Pierfrancisco Favino, who probably gets women pregnant just from introducing himself, is tremendous as the “Boss of Two Worlds.” Unlike DeNiro’s Frank Sheeran, Buscetta is looking back with defiance, secure in his standing as the only man “honorable” enough to call out the less honorable. Favino brings a quiet intensity to this inner strength that comes to define Buscetta after personal loss drives him to the depths of despair.

The moral complexities of honor among killers is Bellocchio’s strongest play. Early in the film, he sets the stakes effectively through sustained tension and stylish violence (a set piece inside a window factory is especially impressive) offset with familiar loyalties. Bellocchio invites our sympathies for a career criminal, and Favino rewards them.

But once Buscetta starts singing to anti-Mafia judge Giovanni Falcone (Fausto Russo Alesi), the film gets bogged down in the minutiae of courtroom testimony. Though American audiences may be intrigued by some of the differences in Italian trial procedure, Bellocchio’s prolonged attention to these details makes us long for the pace of the film’s first two acts.

The scope of Buscetta’s story is grand and Bellocchio’s ambitions noteworthy, but even at 145 minutes the film ultimately feels like a finely-crafted overview. Favino has the goods to give us the The Traitor‘s soul, but not the freedom.

Maybe another hour or so would have done it.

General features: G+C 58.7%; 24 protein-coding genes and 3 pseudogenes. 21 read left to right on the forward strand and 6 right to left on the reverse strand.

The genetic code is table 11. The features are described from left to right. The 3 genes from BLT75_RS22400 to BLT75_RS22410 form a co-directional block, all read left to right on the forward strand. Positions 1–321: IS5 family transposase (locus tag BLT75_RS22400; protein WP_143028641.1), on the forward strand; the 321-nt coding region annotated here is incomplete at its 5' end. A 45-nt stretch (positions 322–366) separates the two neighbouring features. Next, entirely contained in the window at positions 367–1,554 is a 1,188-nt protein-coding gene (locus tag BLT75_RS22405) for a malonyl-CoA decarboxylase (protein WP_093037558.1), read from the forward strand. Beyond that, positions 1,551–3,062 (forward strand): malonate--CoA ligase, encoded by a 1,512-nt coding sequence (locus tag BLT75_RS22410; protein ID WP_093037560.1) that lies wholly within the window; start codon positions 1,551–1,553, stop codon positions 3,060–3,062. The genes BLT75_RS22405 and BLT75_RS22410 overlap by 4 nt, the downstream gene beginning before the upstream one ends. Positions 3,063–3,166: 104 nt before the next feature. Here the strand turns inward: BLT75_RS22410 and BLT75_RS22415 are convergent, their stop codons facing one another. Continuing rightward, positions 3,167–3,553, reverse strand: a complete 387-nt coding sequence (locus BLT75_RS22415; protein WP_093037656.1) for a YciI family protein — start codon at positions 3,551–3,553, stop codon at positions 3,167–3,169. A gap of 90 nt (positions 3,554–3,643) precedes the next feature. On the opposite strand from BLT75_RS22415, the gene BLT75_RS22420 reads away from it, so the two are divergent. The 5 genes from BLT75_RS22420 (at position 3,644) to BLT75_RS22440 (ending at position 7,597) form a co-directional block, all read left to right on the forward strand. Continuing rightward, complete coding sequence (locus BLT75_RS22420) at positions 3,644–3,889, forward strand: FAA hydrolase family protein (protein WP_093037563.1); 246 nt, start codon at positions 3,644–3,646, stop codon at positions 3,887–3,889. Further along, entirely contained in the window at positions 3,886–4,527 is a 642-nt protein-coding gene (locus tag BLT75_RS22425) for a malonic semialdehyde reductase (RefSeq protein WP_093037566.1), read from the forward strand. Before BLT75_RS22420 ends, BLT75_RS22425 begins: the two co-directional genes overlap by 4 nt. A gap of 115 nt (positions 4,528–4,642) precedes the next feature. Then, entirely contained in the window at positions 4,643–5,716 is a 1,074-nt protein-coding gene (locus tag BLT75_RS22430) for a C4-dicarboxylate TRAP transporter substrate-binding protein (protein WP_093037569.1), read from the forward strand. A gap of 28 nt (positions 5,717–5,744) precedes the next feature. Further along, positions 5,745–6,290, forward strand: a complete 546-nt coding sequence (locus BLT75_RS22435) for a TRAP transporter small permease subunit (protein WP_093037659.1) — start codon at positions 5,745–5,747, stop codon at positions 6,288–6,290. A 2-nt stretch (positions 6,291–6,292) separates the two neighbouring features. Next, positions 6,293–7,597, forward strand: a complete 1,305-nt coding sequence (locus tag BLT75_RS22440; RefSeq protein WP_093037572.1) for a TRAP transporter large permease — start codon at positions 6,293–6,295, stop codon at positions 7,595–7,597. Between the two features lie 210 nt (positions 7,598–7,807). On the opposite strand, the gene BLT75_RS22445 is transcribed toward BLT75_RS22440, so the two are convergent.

Many Mansions


by Hope Madden and George Wolf

We’ve said it many times, but since there may still be people who haven’t heard, we’ll say it again. If Joon-ho Bong makes a film, you should see it.

Today, make it Parasite.

The film’s opening act introduces the Kim family, folding pizza boxes in a squalid basement apartment in Seoul and scrambling from room to room in search of free WiFi after the neighboring business locked theirs down with a password.

In a single scene the film appears to articulate its title and define its central characters, but the Kims are not who you think they are. In fact, every time you think you’ve pinned this film down—who’s doing what to whom, who is or is not a parasite—you learn it was an impeccably executed sleight of hand.

Longtime Bong collaborator Kang-ho Song (Memory of a Murder, The Host, Snowpiercer) anchors the film with an endearing and slippery performance. Kim patriarch, he is simultaneously beloved head of the household and family stooge. Watching Song manipulate his character’s slide from bottom to top to bottom again without ever losing his humanity—or the flaws that go along with humanity—is amazing. It’s a stunningly subtle and powerful performance.

He’s nearly matched by Yeo-jeong Jo as the righteously oblivious Mrs. Park, who spends her days in constant search for an empty validation that comes from every new indulgence for her children.

When young Kim Ki-woo ( Woo-sik Choi from Train to Busan and Bong’s last film, Okja) is able to convince Mrs. Park he’s a suitable English tutor for her daughter Da-hye (Ji-so Jung), the Kim and Park families become connected in one of the few ways afforded by the social order: master and servant.

Methodically, the rest of the Kim clan gains employment from Mr. Park (Sun-kyun Lee) through the systematic feeding of the Parks’ ego and privilege. And then just when you think Bong’s metaphoric title is merely surface deep, a succession of delicious power shifts begins to emerge.

Think the simmering rage of Joker with a completely new set of face paint.